NEW YORK – A jury is deciding whether the death of a Sports Illustrated reporter's 8-pound tabby was a tragic accident — or felonious animal cruelty.
Prosecutors say former minor league baseball player Joseph Petcka beat, stomped and kicked the cat to death in a jealous and drunken fury after complaining that his girlfriend loved the feline more than she loved him.
Petcka's attorney said his client overreacted but did not intentionally kill Norman the cat.
Jurors were to resume deliberations Tuesday in the aggravated animal cruelty trial of Petcka, who pitched in the New York Mets' minor league system in 1992.
Petcka, 37, claimed he unintentionally killed the declawed cat on March 27, 2007, while defending himself from it, but prosecutor Leila Kermani on Monday called him a liar, describing him as a "washed-up, never-made-it-to-the-big-leagues athlete" and a "D-minus list" actor.
She said the cat would not have had such extensive injuries if Petcka had simply swatted and kicked it away as he said.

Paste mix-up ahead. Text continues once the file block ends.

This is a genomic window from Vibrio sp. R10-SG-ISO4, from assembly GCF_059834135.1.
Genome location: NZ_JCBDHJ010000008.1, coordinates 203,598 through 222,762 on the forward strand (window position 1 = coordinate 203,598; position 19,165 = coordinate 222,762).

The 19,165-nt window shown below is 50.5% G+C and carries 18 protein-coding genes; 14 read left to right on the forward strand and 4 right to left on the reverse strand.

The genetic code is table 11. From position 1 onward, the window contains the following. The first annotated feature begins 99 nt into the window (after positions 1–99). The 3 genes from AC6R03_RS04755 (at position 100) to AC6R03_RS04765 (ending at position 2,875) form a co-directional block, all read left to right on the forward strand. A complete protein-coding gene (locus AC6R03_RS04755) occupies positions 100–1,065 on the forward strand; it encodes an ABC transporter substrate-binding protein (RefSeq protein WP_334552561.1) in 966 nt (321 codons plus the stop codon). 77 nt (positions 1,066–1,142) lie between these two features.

Petcka was frustrated that his girlfriend Lisa Altobelli was ending their six-week relationship, the prosecutor said, so he vented his frustration and anger on the cat.
"He wasn't even in her league," Kermani said. "At best he was just arm candy."
Petcka's lawyer, Charles Hochbaum, told jurors during closing arguments that it was not enough to decide whether they believed the defendant. He said they should focus on whether the prosecution proved its case against Petcka.
Petcka is charged in Manhattan's state Supreme Court with aggravated animal cruelty and harassment. He faces up to two years in prison if convicted.
Hochbaum accused Kermani of tailoring the facts to fit her theory "that he brutalized this cat because he was mad at Lisa."
"They want to take this and run with it and say that in a depraved and sadistic manner he killed this cat," Hochbaum said.
Altobelli said she dated Petcka for about six weeks before he killed her cat. She said they quarreled after going out the evening of March 26, 2007, and he drank heavily.
Altobelli testified that Petcka woke her to complain Norman had bitten him. They argued and she went out, she said, and when she returned Petcka was gone and Norman was dead.
Petcka appeared in a paper-towel commercial and had small roles in "Sex and the City" and other television shows. He more recently worked as a bartender and waiter.